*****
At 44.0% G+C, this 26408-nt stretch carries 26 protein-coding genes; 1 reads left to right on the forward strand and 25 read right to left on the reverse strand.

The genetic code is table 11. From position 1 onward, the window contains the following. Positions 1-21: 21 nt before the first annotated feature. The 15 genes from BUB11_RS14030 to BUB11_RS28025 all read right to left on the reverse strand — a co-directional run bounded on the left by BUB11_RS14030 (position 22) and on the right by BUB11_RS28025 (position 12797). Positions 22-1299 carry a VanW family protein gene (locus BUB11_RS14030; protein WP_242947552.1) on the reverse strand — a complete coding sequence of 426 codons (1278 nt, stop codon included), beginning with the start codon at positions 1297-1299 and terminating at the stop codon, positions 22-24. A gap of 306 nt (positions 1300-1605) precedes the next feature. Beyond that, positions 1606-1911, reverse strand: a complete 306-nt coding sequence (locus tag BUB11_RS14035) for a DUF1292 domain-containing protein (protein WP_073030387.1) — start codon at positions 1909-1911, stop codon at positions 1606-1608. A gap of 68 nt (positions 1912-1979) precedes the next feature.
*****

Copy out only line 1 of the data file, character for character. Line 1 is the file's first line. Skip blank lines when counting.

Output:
At 44.0% G+C, this 26408-nt stretch carries 26 protein-coding genes; 1 reads left to right on the forward strand and 25 read right to left on the reverse strand.